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Hooda v. Wca Service Corporation

United States District Court, Second Circuit

April 30, 2013

BARKAT S. HOODA, M.D., Plaintiff,
v.
W.C.A. SERVICE CORPORATION d/b/a WCA HOSPITAL, and BETSY T. WRIGHT, Defendants.

HUGHES ELLZEY, LLP, (WILLIAM CRAFT HUGHES, of Counsel), Houston, Texas, Attorneys for Plaintiff.

FELDMAN KIEFFER, LLP, (STEPHEN A. MANUELE, of Counsel), Buffalo, New York, Attorneys for Defendants.

REPORT, RECOMMENDATION AND ORDER

H. KENNETH SCHROEDER, Jr., Magistrate Judge.

This case was referred to the undersigned by the Hon. Richard J. Arcara, pursuant to 28 U.S.C. § 636(b)(1), for all pretrial matters and to hear and report upon dispositive motions. Dkt. # 43. This case was originally brought in the District Court for the Southern District of Texas and was transferred to this Court by order dated June 3, 2011. Dkt. # 38. Currently before the Court is the Defendants' motion (Dkt. # 72) for summary judgment pursuant to Fed.R.Civ.P. 56. Upon consideration of the record as a whole, including the parties' written submissions and oral arguments, and for the reasons that follow, it is recommended that Defendants' motion be granted in part and denied in part.

FACTUAL BACKGROUND

The following background facts are undisputed.[1] Beginning in October 2009, Plaintiff was employed as a pediatrician by Southern Tier Pediatrics ("STP") with hospital privileges at WCA Hospital ("WCA") in Jamestown, New York. On May 3, 2010, Plaintiff gave notice of his resignation from STP and informed both STP and WCA that he intended to work until June 30, 2010. Dkt. # 72, Exhs. B-D. His letter of resignation was received by WCA and forwarded to the Credentials Committee on May 11, 2010. Dkt. #72, Exh. E.

On June 2, 2010, Plaintiff was the on-call pediatrician at WCA. At 12:50 p.m., Plaintiff was telephoned by Donna Barker R.N. at the direction of obstetrician Dr. Robert Daniels and asked to report to the Labor and Delivery Department to attend the high-risk birth of a premature infant. Dkt. #72, Exh. F. Plaintiff asked Nurse Barker to contact his supervisor, Dr. Tariq Khan, who arrived at 1:08 p.m. Nurse Barker telephoned Plaintiff again, but he did not answer his telephone. Plaintiff arrived at 1:12. The baby was delivered at 1:16 and was "apneic with severe brachycardia." Dkt. # 72, Exh. G. Efforts to resuscitate the infant were unsuccessful and the baby was declared dead at 1:34. Id.

In his progress notes following the delivery and death of the baby, Plaintiff made notations that were characterized by the OB/GYN Care Evaluation Committee as "factually incorrect." Dkt. # 72, Exh. K. Plaintiff wrote that the delivery should not have occurred at WCA, but rather the mother should have been transferred to Women and Children's Hospital of Buffalo ("WCHOB"), as WCA does not have the facilities to care for such high-risk premature babies. Dkt. #72, Exh. I.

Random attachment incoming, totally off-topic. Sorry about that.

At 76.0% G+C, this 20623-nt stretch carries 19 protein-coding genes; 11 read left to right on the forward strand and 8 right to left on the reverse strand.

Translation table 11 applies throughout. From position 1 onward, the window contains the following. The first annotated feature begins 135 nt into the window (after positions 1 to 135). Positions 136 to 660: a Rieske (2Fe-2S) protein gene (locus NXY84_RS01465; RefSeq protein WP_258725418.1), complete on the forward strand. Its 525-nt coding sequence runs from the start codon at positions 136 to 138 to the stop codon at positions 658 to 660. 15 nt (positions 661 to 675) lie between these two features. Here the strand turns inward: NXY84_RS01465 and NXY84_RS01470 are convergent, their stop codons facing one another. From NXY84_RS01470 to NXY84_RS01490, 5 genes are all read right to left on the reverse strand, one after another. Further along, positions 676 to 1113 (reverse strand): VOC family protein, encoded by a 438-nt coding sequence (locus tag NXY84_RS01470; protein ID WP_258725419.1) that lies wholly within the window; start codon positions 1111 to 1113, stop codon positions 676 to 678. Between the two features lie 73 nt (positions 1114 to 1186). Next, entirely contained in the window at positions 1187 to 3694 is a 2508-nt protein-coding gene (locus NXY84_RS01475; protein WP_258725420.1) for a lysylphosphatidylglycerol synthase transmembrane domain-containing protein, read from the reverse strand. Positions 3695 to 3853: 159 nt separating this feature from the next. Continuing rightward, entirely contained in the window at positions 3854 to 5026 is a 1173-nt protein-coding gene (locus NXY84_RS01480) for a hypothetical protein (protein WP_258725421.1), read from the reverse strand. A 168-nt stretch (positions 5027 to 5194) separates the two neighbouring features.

On June 7, 2010, the OB/GYN Department at WCA conducted a case review of the infant death. Dkt. #72, Exh. K. WCHOB had been contacted but declined transfer of the mother prior to active labor because the fetus was considered non-viable until 23 weeks gestation. Additionally, an obstetrician expressed concern about Plaintiff's response and his progress note. WCA's Medical Director, Dr. Marlene Garone, was to call Plaintiff and "request a correction of the progress note." Additionally, the Department of Pediatrics was directed to review Plaintiff's on-call response. Dkt. #72, Exh. K.

On Friday, June 11, 2010, Plaintiff sent an e-mail to Dr. Garone and Carol Gallagher, WCA's Credentialing Specialist, stating that he was leaving Jamestown and to "kindly close [his] hospital file effective midnight of Sunday June 13, 2010." Dkt. # 72, Exh. M. In a hand-delivered letter from Dr. Khan, Plaintiff was informed that his "limited notice potentially jeopardizes patient care and raises ethical concerns...." Dkt. #72, Exh. N. On June 11, 2010, STP terminated Plaintiff's employment. It was noted that Plaintiff left no forwarding address. Dkt. #72, Exh. O.

On June 11, 2010, WCA CEO Betsy Wright contacted Plaintiff by telephone while he was at the offices of STP. Dkt. # 72, Exh. JJ, § 5. She informed him that a quality review of the June 2, 2010 incident was in progress and that he was required to meet with Dr. Garone before he left Jamestown. Both Ms. Wright and Dr. Garone understood that Plaintiff had agreed to meet with Dr. Garone on Monday, June 14, 2010. Id., § 6.

Plaintiff did not appear for the meeting with Dr. Garone on June 14, 2010. In an e-mail sent that day, Dr. Garone referenced the meeting for which he failed to appear and advised Plaintiff that she had "several issues regarding this quality review" which needed to be discussed. Dkt. # 72, Exh. P. She asked Plaintiff to contact her as soon as possible and noted that this was "not a request but a requirement following the quality review." Id.